When significant displacement or angulation is present, operative intervention for reduction and, in many cases, fixation is needed.  Reduction should be performed under a general anesthetic after which the stability of the reduction is assessed.  If the stability is questionable, internal fixation with screws is indicated.  Either cannulated or non-cannulated screws may be used for fixation.  The majority of the talus is articular cartilage so screws may be passed from posterior to anterior through the small non-articular portion of the bone.  Approach is based on the fracture pattern and the need for both open reduction and fixation versus closed reduction and fixation.  Reduction of talar neck fractures may be performed through a dorsomedial approach and fixation placed through a posterior approach.  Articular fractures may require an anterolateral or anteromedial approach and internal fixation. (Figure 2)  Patients are immobilized post operatively in a short leg cast or splint and kept non-weight bearing.  Due to the concern for the development of avascular necrosis, patients must be followed with serial radiographs.  Nondisplaced fractures should be followed for at least 18 months and more severe fracture patterns followed well beyond that timeline. (Ribbans, 2005)

Complications:

Avascular necrosis of the talus may occur after fracture and is correlated with the degree of subluxation or dislocation as graded by the Hawkins classification.  Talar avascular necrosis can lead to significant disability and arthrosis.  Other complications associated with talus fractures include non-union, malunion, posttraumatic arthrosis, infection, neuropraxia and wound healing issues. (Jindal, 2014) Reported avascular necrosis rates after talus fractures range from 0% -66%. (Jensen, 1994; McKeever, 1943; Prasad, 2004) Even in fracture patterns with no or minimal displacement, avascular necrosis may be seen. (Rammelt, 2000; Talkhani 2000) Due to tenuous blood supply, avascular necrosis is seen most frequently in fractures of the talar neck.  Avascular necrosis usually develops between several weeks to 6 months after injury.  During this time period, radiographs should be scrutinized for the presence of a Hawkins sign, which is a subchondral lucency in the talar dome indicating re-vascularization of the talus.  The Hawkins sign is generally seen at 6-8 weeks after injury and is a good prognostic indicator for healing.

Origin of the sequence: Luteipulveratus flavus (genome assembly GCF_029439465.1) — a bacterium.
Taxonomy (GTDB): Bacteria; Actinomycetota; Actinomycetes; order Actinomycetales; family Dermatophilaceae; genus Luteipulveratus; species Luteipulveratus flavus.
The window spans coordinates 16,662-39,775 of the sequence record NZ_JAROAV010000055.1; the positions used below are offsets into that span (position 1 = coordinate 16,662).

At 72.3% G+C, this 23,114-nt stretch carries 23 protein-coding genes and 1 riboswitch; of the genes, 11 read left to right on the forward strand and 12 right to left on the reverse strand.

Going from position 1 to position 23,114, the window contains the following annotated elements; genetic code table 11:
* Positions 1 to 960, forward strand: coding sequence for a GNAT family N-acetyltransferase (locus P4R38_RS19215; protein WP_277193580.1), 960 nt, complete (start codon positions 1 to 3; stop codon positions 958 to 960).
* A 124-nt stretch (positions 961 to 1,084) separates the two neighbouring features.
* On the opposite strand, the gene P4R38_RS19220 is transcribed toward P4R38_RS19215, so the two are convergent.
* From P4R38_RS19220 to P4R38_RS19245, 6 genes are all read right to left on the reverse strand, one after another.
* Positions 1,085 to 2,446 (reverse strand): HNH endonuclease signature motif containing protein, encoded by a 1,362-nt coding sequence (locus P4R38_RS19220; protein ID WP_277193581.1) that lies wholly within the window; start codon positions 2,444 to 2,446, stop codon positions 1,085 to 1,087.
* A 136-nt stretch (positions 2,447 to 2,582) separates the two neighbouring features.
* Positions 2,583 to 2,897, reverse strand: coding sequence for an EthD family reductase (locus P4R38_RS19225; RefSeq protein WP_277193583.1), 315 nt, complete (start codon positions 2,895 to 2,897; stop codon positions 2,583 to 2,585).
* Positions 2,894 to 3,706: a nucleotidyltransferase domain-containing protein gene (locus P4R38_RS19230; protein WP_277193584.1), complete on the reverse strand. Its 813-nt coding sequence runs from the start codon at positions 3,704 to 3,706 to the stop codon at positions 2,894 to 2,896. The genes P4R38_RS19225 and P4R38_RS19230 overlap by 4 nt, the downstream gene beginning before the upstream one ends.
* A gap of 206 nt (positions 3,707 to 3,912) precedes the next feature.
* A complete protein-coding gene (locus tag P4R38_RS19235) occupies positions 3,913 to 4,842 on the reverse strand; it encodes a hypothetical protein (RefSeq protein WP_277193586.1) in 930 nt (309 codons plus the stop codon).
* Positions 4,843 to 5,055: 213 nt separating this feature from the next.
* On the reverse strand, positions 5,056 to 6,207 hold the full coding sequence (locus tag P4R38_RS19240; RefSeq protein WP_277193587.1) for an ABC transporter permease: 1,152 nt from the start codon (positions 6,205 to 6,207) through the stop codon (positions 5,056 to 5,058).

Smith et. al. studied 29 children with talus fractures including fractures of the body, neck and head. (Smith, 2010) In this population, avascular necrosis occurred in 7% of patients.  Other complications included arthrosis in 17%, delayed union in 1%, neuropraxia in 7% and surgical complications in 10%.  Posttraumatic complications were found to correlate with higher mechanisms of injury, greater amounts of displacement, and more advanced age.

References:

  1. Canale ST, Kelly FB. Fractures of the neck of the talus. Long-term evaluation of seventy-one cases. J Bone Joint Surg Am. 1978;60(2):143-156.
  2. Godoy-Santos AL, Albuquerque DM, Diniz-Fernandes T, Rammelt S. Fracture of the talar neck associated with a compression fracture of the calcaneocuboid joint in a 5-year-old child: a case report. Arch Orthop Trauma Surg. 2013;133(9):1267-1271.
  3. Hawkins LG. Fractures of the neck of the talus. J Bone Joint Surg Am. 1970;52(5):991-1002.
  4. Jensen I, Wester JU, Rasmussen F, Lindequist S, Schantz K. Prognosis of fracture of the talus in children. 21 (7-34)-year follow-up of 14 cases. Acta Orthop Scand. 1994;65(4):398-400.
  5. Jindal N, Gupta P, Jindal S. Nonunion of paediatric talar neck fracture. Chin J Traumatol. 2014;17(1):48-49.
  6. Letts RM, Gibeault D. Fractures of the neck of the talus in children. Foot Ankle. 1980;1(2):74-77.
  7. McKeever F. Fracture of hte neck of the astragalus. Arch Surg. 1943;46:720-735.
  8. Memisoglu K, Hürmeydan A. Total extrusion of the talus in an adolescent: a case report. J Am Podiatr Med Assoc. 2009;99(5):431-434.
  9. Nenopoulos SP, Papavasiliou VA, Papavasiliou A V. Talus fracture associated with a fracture dislocation of the distal tibia in an immature skeleton. Acta Orthop Belg. 2003;69(5):473-475.
  10. Prasad KSRK. Avascular necrosis of the talus after a minimally displaced neck of talus fracture in a 6-year-old child [Injury 31 (2000) 63-65]. Is it really unique? Injury. 2004;35(11):1216-1217.
  11. Prasad KSRK, Vali H, Hussain A. Hawkins Group I fracture of neck of talus and Salter Harris Type III tibial epiphyseal injury of medial malleolus. Foot (Edinb). 2013;23(2-3):96-99.
  12. Rammelt S, Zwipp H, Gavlik JM. Avascular necrosis after minimally displaced talus fracture in a child. Foot ankle Int. 2000;21(12):1030-1036.
  13. Ribbans WJ, Natarajan R, Alavala S. Pediatric Foot Fractures. Clin Orthop Relat Res. 2005;&NA;(432):107-115.
  14. Schmidt M, Havemann D, Behrens P. Verletzungen Der Unteren Extremitaten Bei Kindern Und Jungendlichen.; 1990:337-339.
  15. Smith JT, Curtis TA, Spencer S, Kasser JR, Mahan ST. Complications of Talus Fractures in Children. J pe. 2010;30(8):779-784.
  16. Stephens NA. Fracture-dislocation of the talus in childhood; a report of two cases. Br J Surg. 1956;43(182):600-604.
  17. Talkhani IS, Reidy D, Fogarty EE, Dowling FE, Moore DP. Avascular necrosis of the talus after a minimally displaced neck of talus fracture in a 6 year old child. Injury. 2000;31(1):63-65.
  18. Yazdi H, Ramezan Shirazi M. An unusual presentation of talus fracture in a child: a case report. Foot Ankle Surg. 2010;16(3):e57-e60.

Top Contributors:

Lauren LaMont, MD